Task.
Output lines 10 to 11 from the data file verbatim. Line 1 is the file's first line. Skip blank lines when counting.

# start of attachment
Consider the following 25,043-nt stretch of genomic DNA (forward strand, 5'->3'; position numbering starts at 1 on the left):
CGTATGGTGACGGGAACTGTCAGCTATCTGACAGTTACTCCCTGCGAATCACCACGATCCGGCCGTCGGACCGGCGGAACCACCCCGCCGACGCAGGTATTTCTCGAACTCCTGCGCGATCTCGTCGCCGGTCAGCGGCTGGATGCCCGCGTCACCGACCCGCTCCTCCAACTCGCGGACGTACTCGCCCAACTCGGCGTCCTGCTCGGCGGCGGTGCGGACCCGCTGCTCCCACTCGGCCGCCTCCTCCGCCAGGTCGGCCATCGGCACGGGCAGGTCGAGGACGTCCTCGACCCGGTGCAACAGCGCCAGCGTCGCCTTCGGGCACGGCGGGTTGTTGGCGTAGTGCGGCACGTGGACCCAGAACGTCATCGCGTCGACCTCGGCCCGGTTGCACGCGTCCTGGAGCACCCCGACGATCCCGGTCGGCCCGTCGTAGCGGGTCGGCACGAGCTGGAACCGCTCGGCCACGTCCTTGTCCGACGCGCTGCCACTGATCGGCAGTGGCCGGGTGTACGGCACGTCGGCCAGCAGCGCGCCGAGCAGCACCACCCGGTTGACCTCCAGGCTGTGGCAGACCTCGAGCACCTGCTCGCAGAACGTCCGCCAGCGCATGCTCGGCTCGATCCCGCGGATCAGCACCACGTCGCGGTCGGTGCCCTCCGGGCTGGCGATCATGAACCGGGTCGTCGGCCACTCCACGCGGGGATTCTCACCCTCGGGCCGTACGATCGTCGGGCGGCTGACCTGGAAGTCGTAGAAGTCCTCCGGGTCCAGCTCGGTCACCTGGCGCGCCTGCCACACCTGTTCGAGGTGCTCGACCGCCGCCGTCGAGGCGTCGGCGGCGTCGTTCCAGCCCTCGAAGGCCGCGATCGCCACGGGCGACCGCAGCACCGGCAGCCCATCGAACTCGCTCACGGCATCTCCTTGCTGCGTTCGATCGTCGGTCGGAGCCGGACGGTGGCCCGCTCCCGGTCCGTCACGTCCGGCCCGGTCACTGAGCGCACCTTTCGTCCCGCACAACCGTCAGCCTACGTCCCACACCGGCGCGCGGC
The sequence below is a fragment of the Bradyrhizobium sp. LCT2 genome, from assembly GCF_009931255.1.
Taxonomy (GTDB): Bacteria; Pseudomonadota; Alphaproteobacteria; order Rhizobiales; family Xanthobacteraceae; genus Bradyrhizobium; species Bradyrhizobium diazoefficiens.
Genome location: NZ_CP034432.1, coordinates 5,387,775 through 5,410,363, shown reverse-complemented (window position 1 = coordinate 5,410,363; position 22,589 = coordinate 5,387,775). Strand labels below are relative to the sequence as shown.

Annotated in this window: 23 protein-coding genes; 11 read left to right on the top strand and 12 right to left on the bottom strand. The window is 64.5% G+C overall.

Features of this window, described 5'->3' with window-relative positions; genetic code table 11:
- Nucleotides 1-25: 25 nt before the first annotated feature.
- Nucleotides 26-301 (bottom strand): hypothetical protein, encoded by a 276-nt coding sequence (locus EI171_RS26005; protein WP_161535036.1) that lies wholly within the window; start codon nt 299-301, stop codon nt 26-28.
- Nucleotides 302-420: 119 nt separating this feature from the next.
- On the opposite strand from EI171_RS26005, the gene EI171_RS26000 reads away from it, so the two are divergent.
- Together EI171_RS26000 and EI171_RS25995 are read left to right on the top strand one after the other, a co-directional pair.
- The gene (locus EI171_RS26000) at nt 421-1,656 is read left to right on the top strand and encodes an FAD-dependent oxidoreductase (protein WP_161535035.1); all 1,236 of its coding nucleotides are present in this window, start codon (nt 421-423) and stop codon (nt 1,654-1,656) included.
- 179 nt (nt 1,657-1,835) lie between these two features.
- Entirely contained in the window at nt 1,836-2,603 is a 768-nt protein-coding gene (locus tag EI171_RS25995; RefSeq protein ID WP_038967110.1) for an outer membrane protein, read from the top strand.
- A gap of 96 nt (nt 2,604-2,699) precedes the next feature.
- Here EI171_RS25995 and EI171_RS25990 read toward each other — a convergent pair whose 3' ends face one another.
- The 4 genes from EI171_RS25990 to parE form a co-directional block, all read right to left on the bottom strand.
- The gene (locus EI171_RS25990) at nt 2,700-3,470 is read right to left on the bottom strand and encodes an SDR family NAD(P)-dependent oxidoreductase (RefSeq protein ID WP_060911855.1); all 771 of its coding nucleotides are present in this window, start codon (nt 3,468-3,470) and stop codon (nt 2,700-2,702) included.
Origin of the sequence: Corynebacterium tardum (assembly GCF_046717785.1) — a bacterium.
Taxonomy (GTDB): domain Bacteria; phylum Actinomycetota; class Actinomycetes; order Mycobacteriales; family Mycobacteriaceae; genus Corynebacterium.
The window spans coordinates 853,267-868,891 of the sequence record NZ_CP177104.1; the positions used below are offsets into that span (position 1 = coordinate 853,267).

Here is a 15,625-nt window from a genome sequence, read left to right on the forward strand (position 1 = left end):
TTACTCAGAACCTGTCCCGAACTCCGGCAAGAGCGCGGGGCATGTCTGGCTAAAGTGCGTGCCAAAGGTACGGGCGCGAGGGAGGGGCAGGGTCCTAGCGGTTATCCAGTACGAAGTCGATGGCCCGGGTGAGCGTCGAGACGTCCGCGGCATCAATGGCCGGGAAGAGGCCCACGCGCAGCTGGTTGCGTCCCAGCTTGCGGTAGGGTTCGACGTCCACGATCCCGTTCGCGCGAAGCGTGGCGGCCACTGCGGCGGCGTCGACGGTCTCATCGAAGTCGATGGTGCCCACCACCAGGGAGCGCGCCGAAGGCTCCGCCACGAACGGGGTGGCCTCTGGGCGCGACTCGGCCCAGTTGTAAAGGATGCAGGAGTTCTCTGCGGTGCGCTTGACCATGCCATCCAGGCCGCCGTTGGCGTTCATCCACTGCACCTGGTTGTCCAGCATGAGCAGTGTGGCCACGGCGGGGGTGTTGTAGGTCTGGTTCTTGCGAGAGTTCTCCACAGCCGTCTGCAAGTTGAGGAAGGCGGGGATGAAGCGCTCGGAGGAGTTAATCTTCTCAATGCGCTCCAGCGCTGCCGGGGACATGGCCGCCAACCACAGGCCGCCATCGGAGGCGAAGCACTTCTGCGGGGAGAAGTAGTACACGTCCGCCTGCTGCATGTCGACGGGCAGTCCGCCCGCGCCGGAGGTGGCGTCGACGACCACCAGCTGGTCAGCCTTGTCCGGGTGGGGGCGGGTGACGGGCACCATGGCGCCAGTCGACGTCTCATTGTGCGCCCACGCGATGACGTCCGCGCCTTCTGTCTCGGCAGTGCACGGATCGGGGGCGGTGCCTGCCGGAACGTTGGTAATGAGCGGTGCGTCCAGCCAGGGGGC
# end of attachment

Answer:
- Nucleotides 302-420: 119 nt separating this feature from the next.
- On the opposite strand from EI171_RS26005, the gene EI171_RS26000 reads away from it, so the two are divergent.